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Feb 8, 2013

‘Game changer’: renewables now cheaper than coal, gas

New analysis from Bloomberg New Energy Finance concludes that renewables are already cheaper than new-build coal and gas in Australia. And gas may not even be needed.

New analysis from research firm Bloomberg New Energy Finance has concluded that electricity from unsubsidised renewable energy is already cheaper than electricity from new-build coal and gas-fired power stations in Australia.

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10 thoughts on “‘Game changer’: renewables now cheaper than coal, gas

  1. MJPC

    The beginning of the end for carbon based economies
    http://www.smh.com.au/business/china-flags-plan-to-cut-coal-use-20130206-2dyq5.html
    Of course this country will contiue to hold onto outdated technology and business model, and suffer as a result.

  2. kakadu

    This should have happened 10 years ago

  3. Recalcitrant.Rick

    And the stupidity of those missing the boat of the new Capitalism, still insisting renewables are a left-wing plot. Early adapters are the real entrepeneurs.

  4. Andybob

    Until intermittency is actually solved, gas turbines will remain the “least worse” source of reliable base load power. Failing to construct reliable base load and peaking capacity risks blackouts. Blackouts risk electoral oblivion for governments.

  5. John Bennetts

    Two problems.
    1. Intermittency results in a need for tremendous overbuilds, which is not taken into account by LCOE calcs.
    2. Wind power, on average, must be conveyed a greater distance than more reliable sources, such as coal or gas fired power. This involves energy losses and requires greatly augmented HV transmission systems. The Germans are still wrestling with the cost of their as-yet non-existent transmission lines to connect renewables to their loads.

    I write this in sadness, not anger. If only renewables could do all that they claim and at least cost, then the great and continuing argument about climate change would not be necessary. But they cannot, at least not yet or any time soon.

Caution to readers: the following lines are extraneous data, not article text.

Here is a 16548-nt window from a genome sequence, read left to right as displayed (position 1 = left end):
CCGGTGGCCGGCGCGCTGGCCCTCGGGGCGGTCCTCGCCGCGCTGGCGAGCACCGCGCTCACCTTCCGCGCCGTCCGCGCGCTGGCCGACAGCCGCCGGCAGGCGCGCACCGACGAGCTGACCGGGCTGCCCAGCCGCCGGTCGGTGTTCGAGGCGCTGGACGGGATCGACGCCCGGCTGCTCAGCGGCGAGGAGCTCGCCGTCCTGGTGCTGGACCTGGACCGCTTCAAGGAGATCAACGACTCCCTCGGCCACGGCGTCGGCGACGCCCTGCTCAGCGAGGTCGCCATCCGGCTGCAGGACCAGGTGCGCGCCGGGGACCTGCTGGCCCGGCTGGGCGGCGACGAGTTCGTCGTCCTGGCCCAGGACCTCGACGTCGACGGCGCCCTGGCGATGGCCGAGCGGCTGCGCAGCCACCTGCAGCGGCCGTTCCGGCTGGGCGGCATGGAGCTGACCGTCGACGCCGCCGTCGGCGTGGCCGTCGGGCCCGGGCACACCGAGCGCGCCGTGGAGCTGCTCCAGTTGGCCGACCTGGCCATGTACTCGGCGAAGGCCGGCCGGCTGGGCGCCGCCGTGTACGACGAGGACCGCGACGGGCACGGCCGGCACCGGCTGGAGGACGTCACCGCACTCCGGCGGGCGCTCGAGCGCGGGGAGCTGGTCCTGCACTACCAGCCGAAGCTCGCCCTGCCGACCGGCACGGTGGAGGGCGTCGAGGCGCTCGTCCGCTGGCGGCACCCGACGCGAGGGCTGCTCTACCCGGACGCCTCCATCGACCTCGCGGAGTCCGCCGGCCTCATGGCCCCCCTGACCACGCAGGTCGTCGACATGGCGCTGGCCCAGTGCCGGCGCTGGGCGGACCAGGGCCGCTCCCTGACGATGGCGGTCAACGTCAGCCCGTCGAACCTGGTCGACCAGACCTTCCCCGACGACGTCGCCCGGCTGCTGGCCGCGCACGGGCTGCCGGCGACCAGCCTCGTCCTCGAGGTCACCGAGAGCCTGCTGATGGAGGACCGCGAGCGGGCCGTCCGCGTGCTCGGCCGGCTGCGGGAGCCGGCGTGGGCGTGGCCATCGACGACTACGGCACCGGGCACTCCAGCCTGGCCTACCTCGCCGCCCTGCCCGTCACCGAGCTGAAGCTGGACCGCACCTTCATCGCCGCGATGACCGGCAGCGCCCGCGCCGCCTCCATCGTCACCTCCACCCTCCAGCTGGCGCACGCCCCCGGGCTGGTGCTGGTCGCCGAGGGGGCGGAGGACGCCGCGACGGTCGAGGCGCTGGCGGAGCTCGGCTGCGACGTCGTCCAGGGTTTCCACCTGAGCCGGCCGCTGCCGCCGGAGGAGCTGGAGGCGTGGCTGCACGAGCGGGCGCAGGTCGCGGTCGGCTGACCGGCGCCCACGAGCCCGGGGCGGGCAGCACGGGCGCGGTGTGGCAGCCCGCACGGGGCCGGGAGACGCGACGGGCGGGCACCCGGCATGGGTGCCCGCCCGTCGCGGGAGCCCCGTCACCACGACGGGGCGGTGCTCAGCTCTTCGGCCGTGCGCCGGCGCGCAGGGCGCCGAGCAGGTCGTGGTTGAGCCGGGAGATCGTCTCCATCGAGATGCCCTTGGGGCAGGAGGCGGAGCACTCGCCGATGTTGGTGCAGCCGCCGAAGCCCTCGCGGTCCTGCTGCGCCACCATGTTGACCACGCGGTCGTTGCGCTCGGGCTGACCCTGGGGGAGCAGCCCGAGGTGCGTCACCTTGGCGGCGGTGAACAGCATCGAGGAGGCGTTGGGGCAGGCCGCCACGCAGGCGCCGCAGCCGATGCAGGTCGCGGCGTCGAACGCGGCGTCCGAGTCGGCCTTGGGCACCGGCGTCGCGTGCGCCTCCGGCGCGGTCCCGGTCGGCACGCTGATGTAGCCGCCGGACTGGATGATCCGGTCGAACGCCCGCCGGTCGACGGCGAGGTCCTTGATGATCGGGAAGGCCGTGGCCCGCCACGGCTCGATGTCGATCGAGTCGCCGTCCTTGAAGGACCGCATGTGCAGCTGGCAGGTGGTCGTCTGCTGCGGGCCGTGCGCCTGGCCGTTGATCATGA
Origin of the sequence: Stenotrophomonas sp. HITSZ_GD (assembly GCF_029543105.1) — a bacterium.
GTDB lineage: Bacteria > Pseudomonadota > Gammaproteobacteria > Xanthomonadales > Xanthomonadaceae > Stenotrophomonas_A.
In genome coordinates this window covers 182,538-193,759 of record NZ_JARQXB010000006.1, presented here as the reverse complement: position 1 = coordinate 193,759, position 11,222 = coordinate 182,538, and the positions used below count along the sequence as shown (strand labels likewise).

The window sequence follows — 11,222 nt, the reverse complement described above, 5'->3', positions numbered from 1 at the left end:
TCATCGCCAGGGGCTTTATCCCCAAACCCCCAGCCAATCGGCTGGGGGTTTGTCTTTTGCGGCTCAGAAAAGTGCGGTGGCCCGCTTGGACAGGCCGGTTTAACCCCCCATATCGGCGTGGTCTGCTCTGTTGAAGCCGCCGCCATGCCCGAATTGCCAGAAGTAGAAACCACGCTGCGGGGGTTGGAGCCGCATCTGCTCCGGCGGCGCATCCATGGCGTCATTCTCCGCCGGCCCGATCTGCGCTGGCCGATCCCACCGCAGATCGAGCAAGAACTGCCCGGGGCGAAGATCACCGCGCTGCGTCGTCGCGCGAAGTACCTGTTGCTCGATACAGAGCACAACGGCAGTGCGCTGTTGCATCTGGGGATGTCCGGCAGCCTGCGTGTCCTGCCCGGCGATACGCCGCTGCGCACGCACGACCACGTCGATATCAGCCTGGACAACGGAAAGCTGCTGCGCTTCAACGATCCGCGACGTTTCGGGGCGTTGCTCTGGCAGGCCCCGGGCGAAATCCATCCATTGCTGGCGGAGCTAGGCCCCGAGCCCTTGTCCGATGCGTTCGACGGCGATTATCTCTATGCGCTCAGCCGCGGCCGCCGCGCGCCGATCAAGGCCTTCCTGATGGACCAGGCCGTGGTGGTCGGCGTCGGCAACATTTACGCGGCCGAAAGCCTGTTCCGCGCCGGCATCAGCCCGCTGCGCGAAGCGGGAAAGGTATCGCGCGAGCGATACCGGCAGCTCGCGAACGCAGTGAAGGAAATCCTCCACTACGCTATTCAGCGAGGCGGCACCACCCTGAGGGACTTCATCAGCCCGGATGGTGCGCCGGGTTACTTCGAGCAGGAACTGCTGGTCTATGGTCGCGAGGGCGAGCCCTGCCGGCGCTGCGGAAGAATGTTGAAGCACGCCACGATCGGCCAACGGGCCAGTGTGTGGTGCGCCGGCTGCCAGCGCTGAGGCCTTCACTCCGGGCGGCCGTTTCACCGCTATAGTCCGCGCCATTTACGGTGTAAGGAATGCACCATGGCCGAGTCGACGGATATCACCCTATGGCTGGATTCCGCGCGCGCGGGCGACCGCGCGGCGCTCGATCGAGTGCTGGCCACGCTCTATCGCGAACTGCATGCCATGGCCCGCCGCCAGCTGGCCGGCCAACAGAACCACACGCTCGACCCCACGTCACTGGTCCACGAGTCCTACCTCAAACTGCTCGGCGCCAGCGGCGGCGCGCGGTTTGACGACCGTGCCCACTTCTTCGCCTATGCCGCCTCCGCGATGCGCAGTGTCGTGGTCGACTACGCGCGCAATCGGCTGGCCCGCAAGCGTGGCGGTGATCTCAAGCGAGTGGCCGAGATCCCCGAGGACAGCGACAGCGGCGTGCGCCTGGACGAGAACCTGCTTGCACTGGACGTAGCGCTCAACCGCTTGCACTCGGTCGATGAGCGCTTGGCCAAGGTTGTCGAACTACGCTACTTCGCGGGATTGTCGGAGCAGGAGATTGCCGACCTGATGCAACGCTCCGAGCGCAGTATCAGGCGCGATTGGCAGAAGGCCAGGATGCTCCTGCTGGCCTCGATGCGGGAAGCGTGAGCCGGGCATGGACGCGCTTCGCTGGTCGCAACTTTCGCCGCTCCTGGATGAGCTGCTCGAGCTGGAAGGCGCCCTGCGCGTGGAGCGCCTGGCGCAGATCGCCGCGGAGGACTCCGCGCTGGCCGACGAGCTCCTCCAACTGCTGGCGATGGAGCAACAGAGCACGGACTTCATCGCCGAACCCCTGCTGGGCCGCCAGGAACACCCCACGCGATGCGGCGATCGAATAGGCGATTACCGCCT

6. Electric Lardyland

    Of course, the cost analysis would be even more in favour of renewables, if you were able to calculate the cost of climate change and add that into the equation.

  7. Mark Duffett

    Must-read counterpoint to this piece: decarbonisesa.com/2013/02/08/ask-the-right-question/

  8. John Bennetts

    @Electriclardyland:

    Not only renewables.

    If your goal is to avoid the costs of climate change, then you must also consider nuclear power as a component of your rational response.

    BTW, storage solutions may be closer than is commonly believed. Batteries and pumped hydro may be limited and expensive, but the US Navy recently estimated the cost of jet fuel from electricity and seawater at about $1.50 per US gallon using available technologies.

  9. Roger Clifton

    Then let us pray for a technical breakthrough in storage. We desperately need similarly cost-effective storage to balance this apparently cheap wind and solar. Without power during adverse weather, power for our vehicles, power for industry, these environmentally-expensive doodads will be about as much protection from an angry climate as a rabbit’s foot on every front door.

  10. toby robertson

    You can not be serious if you believe this? wind does not create base load power, no power stations will be shut down. have you seen the facts that wind towers work at on average 25-30 % of their rated capacity? this makes a mockery of these numbers. We have now some of the most expensive electricity in the world. For what? co2 emmissions continue to climb exponentially and yet temp has not incresed for 16 or so years?

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